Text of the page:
Virginia Attorney General J. Marshall Coleman faced hostile questioning and comments yesterday in a Senate committee hearing on a proposed bill to establish fixed sentences for different crimes and abolish jury sentencing.
The proposal, called "presumptive" sentencing," has been introduced by fellow Republican Wiley F. Mitchell (R-Alexandria). During last fall's campaign Coleman promised to present the legislation, but the Democratic-dominated Committee for Courts and Justice, which must approve the bill, did not appear to be enthusiastic.
"The Courts of Justice Committee greets every question with skepticism," Coleman said after the hearing, declaring that he was not discouraged. "They took an interest and I'm sure they will be willing to examine it."
Fairfax County commonwealth's Attorney Robert F. Horan Jr. told the committee that the program was "nonsensical . . . (and has) "a myriad of technical flaws."
The legislation is aimed at eliminating disparities in sentences received by criminals for the same crime. A "sentencing council" of five persons would be appointed by the General Assembly to classify every crim according to seriousness, consider mitigating and aggravating circumstances, and devise a system of penalties within existing sentence prescriptions. This would be used as a guideline for judges in imposing setences; if a judge deviates from the guideline he would have to write a legal brief explaining why.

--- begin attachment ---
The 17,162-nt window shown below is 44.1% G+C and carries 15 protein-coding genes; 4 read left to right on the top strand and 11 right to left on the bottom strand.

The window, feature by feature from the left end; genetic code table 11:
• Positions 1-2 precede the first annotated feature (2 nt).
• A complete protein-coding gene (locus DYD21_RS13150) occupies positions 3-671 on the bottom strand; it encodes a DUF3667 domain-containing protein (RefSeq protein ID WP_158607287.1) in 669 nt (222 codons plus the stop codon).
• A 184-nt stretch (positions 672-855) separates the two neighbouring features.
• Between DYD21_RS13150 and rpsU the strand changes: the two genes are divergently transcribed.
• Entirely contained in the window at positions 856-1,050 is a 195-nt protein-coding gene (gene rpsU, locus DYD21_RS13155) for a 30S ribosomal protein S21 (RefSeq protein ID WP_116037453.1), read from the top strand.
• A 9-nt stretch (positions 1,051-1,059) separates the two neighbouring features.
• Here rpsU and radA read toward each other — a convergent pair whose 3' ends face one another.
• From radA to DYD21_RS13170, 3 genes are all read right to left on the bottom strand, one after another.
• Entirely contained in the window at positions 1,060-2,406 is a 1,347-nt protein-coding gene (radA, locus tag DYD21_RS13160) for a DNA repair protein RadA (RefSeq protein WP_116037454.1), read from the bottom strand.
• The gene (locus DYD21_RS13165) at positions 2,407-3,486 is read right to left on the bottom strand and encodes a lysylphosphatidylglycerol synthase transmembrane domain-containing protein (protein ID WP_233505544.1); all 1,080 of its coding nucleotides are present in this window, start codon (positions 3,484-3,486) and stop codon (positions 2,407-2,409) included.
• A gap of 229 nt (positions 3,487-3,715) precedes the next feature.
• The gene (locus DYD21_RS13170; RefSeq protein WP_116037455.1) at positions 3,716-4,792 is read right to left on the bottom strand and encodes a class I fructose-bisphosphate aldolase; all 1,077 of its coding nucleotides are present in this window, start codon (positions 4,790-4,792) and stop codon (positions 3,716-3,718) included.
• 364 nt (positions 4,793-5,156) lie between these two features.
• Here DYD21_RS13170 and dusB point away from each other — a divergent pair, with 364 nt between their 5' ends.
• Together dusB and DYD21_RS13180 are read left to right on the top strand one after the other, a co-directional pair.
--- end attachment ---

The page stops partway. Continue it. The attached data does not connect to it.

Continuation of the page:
The state parole board would be abolished as well as the system of jury sentencing that has for several years been a target of legislators - including Mitchell and Coleman when he was in the Senate.
"What is wrong with the current system of sentencing is that it is completely unstructured and generally unfair," Coleman said.
"I've never seentwo identical crimes yet," said Sen. J. Harry Michael (D-Charlottesville). Sen. Willard J. Moody (D-Portsmouth), agreed, and added, "If you carry this theory far enough, why not just do away with judges and juries altogether?"
Mitchell answered that in most other states juries determine guilt or innocence, but do not impose sentences, as they do in Virginia.
Horan said the legislation would take sentencing authority away from the General Assembly and place it in the hands of "group of unelected bureaucrats.
"The General Assembly would have even more authority than it does now," Coleman argued after the hearing. "What Horan said is misdirected."
Opponents claim that presumptive sentencing amounts to manadatory sentencing and eliminates flexibility in imposing sentences to take into account various circumstances that might call for a lighter or a harsher sentence.
Coleman and Mitchell said that since sentencing is so unpredictable criminals are no longer deterred by the certainty of punishment, that such disparities are unfair, and that flexibility is built into their proposal.
In another matter yesterday, legislators considered a proposal that would in effect overhaul Virginia's rape laws and would shift the emphasis in prosecution from the level of resistance by the victim to the amount of force used by the assailant.